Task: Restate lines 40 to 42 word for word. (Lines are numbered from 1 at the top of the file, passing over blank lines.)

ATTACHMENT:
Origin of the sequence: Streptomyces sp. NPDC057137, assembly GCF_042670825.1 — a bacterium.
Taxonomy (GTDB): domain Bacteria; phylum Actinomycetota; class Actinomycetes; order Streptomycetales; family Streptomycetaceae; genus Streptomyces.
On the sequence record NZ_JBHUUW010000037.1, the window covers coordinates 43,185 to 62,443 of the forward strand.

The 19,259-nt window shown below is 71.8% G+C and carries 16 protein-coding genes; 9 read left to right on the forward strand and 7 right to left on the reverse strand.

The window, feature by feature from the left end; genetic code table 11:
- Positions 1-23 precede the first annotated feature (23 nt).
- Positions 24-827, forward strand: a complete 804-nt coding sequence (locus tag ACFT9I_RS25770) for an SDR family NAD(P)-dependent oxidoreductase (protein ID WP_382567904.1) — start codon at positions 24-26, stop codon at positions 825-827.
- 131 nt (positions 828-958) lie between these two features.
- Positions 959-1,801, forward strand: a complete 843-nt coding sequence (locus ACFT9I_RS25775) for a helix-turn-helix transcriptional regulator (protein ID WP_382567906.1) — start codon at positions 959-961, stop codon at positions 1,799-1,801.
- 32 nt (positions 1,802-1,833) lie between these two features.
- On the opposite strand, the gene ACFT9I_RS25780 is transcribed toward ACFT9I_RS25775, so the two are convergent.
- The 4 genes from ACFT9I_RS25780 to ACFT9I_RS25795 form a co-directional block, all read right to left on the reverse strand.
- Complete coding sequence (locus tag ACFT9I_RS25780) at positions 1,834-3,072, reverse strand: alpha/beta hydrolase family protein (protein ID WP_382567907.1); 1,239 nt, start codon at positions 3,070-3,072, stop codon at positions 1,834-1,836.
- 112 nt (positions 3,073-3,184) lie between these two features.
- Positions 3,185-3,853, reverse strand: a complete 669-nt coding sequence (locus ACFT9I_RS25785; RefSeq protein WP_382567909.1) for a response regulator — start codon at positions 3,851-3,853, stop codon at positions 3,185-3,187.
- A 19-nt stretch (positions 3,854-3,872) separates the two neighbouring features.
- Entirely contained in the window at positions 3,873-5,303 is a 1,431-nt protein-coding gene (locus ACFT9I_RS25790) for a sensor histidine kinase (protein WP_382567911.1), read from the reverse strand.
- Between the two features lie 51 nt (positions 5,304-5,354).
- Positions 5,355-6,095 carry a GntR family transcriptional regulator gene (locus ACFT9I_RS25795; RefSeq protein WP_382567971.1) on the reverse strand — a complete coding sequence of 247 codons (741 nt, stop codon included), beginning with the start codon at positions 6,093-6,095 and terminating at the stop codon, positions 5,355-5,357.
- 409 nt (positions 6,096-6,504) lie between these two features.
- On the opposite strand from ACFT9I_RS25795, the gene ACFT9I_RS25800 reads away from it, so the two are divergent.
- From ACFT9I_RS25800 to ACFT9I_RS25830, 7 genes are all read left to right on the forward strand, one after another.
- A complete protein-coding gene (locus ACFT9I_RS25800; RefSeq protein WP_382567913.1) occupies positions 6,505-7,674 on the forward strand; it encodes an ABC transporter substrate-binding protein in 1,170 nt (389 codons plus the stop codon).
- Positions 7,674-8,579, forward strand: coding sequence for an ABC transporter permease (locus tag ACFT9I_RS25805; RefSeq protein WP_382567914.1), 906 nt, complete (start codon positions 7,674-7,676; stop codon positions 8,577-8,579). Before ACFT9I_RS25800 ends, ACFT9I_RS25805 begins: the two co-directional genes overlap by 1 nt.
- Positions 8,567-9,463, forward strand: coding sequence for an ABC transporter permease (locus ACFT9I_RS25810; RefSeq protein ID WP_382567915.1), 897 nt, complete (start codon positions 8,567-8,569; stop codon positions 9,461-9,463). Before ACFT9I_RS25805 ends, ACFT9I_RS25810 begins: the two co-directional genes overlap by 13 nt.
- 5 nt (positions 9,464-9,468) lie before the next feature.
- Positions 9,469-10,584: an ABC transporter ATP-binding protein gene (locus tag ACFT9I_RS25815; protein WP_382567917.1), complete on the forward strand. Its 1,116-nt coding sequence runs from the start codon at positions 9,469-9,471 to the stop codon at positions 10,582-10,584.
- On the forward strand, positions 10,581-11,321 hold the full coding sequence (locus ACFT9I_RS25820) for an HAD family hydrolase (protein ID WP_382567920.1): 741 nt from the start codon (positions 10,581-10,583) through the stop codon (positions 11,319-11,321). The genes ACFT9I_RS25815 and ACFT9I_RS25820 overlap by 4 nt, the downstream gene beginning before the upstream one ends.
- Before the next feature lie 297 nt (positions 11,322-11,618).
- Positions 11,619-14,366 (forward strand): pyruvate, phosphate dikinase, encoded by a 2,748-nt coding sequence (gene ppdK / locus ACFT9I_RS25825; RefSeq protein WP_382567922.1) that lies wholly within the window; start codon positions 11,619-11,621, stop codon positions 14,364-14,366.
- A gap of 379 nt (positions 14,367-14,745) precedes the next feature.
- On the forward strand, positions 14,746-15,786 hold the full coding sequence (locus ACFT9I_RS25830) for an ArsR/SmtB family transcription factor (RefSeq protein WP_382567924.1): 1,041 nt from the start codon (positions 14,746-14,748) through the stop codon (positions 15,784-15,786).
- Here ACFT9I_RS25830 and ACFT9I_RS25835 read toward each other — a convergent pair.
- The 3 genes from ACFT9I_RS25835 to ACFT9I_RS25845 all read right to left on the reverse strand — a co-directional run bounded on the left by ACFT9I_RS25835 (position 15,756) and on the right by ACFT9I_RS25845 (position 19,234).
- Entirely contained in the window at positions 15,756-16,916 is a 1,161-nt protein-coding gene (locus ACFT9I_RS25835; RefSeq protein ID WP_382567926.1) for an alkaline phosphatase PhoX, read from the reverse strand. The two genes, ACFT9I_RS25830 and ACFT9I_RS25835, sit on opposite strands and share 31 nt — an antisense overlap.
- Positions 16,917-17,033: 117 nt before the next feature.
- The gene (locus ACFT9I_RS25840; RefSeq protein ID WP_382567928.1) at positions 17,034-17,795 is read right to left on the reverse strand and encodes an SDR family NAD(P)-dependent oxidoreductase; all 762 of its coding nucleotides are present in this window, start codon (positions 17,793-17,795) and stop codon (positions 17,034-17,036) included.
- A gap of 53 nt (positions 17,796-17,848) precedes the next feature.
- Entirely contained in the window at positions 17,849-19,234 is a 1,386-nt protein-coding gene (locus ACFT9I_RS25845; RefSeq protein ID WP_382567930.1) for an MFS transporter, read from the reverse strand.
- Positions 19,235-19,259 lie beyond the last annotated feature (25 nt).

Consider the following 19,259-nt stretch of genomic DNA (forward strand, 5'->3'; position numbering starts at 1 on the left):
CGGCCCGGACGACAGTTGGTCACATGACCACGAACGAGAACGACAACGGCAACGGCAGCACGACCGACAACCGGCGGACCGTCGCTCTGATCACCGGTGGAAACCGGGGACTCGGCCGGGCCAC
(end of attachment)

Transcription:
- Positions 19,235-19,259 lie beyond the last annotated feature (25 nt).

Consider the following 19,259-nt stretch of genomic DNA (forward strand, 5'->3'; position numbering starts at 1 on the left):
CGGCCCGGACGACAGTTGGTCACATGACCACGAACGAGAACGACAACGGCAACGGCAGCACGACCGACAACCGGCGGACCGTCGCTCTGATCACCGGTGGAAACCGGGGACTCGGCCGGGCCAC